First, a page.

But let’s go back to the Rickon scene, because it really is an effective microcosm of where this episode goes wrong. Because not only does it linger on a dramatic beat that’s not actually load-bearing, it uses it to push into the episode’s key dramatic reversal, as Jon stupidly throws out the entire plan in favor of picking the exact set of battle tactics that we’ve been emphatically told aren’t going to work for him. This is one of the most important beats of the entire episode - the point where Jon is pushed into an outrageously dumb move, doing the exact thing that Sansa and Davos warned him not to do, with Tormund providing the audience voice of “oh for fuck’s sake Jon just this once don’t be such a fucking Stark about it.” But with Rickon’s death being such an utter nothing, given that he hadn’t previously appeared since Season Three and doesn’t actually have any lines this season, it’s hard to have any reaction to this key beat other than facepalming. Especially if you’re the sort of viewer who reads the opening credits and thus knows that the overall trajectory of the evening is going to be a losing battle where Littlefinger rides in and saves the day, in which case Jon’s colossal idiocy carries no real weight beyond “oh, so I guess it’s not even going to go well before it goes badly.” The result is that, structurally, the whole thing basically has no momentum. Jon is screwed from the start - his situation doesn’t really deteriorate beyond the somewhat effective spear wall moment. The arc of the whole thing is just “Jon screws up, Sansa and Littlefinger bail him out” stretched over some very good visuals.
Which is the other big problem with the Rickon sequence, and with the episode at large. Yes, Winterfell is finally returned to the Starks, but that’s literally the only thing of consequence that happens here. There’s no price paid. The two big “emotional” deaths are Rickon and Wun Wun. Rickon, as mentioned, has had no lines this season. Wun Wun has had exactly two lines ever. (“Tormund” and “Snow.”) Both are played for shock gore. And that’s it for consequences. The death pools had pointed at the possibility of either Davos or Tormund dying, and while Davos’s death clearly wouldn’t have worked narratively (the perspective he offers on things is too valuable, going forward), it’s honestly hard to see the case for Tormund surviving this besides the relatively vague notion that it’s probably best to have a named Free Folk around.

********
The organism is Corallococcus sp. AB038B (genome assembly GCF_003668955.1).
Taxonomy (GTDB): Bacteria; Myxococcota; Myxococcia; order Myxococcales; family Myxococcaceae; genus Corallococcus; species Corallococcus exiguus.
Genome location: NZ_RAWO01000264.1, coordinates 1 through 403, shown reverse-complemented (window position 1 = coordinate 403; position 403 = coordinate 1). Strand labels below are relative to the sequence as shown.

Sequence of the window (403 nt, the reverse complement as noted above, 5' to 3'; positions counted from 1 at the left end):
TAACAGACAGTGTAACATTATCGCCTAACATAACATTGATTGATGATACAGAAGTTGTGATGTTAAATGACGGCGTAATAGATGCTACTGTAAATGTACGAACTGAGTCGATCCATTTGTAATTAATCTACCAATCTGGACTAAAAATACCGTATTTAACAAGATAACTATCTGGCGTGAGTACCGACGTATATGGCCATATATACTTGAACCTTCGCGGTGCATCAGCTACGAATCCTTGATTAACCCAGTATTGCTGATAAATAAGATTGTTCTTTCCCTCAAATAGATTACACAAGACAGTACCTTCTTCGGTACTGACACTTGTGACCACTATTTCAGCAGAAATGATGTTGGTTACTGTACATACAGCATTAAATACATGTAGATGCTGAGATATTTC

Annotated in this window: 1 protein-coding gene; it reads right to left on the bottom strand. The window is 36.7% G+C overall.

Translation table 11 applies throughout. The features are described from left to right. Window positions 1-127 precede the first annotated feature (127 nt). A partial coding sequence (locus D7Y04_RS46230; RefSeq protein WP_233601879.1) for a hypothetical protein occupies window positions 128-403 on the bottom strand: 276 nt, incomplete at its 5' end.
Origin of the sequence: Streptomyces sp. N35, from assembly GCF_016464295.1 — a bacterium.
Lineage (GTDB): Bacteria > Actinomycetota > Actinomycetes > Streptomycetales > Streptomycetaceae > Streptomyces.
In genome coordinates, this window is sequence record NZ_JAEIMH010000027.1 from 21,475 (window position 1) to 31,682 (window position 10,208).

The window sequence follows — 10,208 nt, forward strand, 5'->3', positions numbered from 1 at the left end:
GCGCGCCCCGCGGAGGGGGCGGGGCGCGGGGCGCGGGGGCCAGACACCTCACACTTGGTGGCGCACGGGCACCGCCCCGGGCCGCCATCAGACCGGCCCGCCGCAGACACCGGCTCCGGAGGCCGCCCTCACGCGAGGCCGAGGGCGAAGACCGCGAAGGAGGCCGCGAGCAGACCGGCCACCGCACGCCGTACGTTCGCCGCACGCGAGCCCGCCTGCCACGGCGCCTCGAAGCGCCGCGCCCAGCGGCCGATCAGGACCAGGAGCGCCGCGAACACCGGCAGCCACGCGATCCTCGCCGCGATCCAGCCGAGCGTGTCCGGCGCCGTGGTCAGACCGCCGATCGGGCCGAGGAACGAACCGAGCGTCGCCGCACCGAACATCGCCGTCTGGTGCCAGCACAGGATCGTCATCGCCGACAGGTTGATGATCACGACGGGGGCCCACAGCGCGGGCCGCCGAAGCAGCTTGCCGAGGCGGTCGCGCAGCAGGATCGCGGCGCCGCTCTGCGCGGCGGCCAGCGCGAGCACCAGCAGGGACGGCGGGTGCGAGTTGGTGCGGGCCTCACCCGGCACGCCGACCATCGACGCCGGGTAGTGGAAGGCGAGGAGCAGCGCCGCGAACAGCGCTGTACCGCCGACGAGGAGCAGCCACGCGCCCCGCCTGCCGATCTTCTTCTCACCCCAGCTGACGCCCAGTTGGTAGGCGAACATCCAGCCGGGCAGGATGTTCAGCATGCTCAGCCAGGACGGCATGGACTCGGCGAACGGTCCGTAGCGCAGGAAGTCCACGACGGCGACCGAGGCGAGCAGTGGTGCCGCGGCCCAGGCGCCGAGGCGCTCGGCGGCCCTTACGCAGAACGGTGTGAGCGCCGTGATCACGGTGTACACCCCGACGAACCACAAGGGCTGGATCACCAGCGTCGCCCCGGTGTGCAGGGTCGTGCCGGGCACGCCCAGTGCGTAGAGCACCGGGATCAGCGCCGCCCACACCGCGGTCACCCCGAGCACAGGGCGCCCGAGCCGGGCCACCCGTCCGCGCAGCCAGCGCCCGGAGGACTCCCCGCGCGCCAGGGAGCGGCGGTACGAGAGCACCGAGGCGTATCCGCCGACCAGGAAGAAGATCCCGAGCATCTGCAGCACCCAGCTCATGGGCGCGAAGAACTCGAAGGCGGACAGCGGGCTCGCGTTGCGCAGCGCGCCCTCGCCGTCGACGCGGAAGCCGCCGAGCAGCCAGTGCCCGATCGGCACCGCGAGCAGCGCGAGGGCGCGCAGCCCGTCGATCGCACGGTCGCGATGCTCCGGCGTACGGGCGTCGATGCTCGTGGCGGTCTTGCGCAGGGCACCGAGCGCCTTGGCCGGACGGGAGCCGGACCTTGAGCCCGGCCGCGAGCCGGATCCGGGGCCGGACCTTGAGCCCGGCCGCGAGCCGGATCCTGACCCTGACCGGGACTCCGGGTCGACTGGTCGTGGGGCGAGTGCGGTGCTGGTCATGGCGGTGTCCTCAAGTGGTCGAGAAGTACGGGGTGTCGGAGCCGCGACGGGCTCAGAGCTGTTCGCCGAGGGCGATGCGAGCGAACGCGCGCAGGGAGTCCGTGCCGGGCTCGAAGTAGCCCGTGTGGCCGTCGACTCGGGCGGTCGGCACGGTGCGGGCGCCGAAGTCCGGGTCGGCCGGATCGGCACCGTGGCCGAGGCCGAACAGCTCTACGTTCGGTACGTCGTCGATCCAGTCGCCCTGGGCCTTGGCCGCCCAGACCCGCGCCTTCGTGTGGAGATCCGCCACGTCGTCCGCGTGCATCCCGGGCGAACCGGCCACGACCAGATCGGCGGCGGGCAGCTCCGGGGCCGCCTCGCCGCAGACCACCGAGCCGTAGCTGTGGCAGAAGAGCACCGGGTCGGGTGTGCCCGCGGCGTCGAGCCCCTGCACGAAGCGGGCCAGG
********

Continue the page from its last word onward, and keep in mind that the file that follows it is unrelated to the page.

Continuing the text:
But that, apparently, is Game of Thrones at the end of Season Six - a show that’s content to take its (always exaggerated) reputation for shock deaths and dramatic reversals, kick up its feet, and let things unwind in bland predictability. This may have been the most expensive of the famously big ninth episodes, and the most hyped, but it’s by miles the least substantive. What are on paper the genuinely biggest stakes of the show’s major battles - Jon and Sansa fighting to retake Winterfell - is a milquetoast thing that can’t even sustain a full episode’s focus. It’s unfair to call this a bad episode. But not nearly as unfair as pretending that it’s a great one.
State of Play
The choir goes off. The board is laid out thusly:
Lions of Meereen: Tyrion Lannister
Direwolves of Winterfell: Jon Snow, Sansa Stark
Dragons of Meereen: Daenerys Targaryen
Ships of Winterfell: Davos Seaworth
Mockingbirds of Winterfell: Petyr Baelish
Burning Hearts of Winterfell: Melisandre
Butterflies of Meereen: Missandei
Paws of Winterfell: Tormund Giantsbane
Flayed Men of Winterfell: Ramsay Bolton
Kraken of Meereen: Theon Greyjoy
Swords of Meereen: Daario Noharis
King’s Landing, Riverrun, the Wall, and Braavos are abandoned.
The episode is in four parts. The first runs nine minutes and is set in Meereen. The opening image is of a flaming cannonball being prepared.
The second runs fifteen minutes and is set at Winterfell. The transition is by family, from Daenerys Targaryen to Jon Snow.
The third runs four minutes and is set in Meereen. The transition is by dialogue, with Tyrion talking about how he last saw Theon at Winterfell.
The last runs twenty-eight minutes and is set at Winterfell. The transition is by family, from Daenerys Targaryen to Jon Snow. The final image is of Sansa smiling as she walks away from the kennels.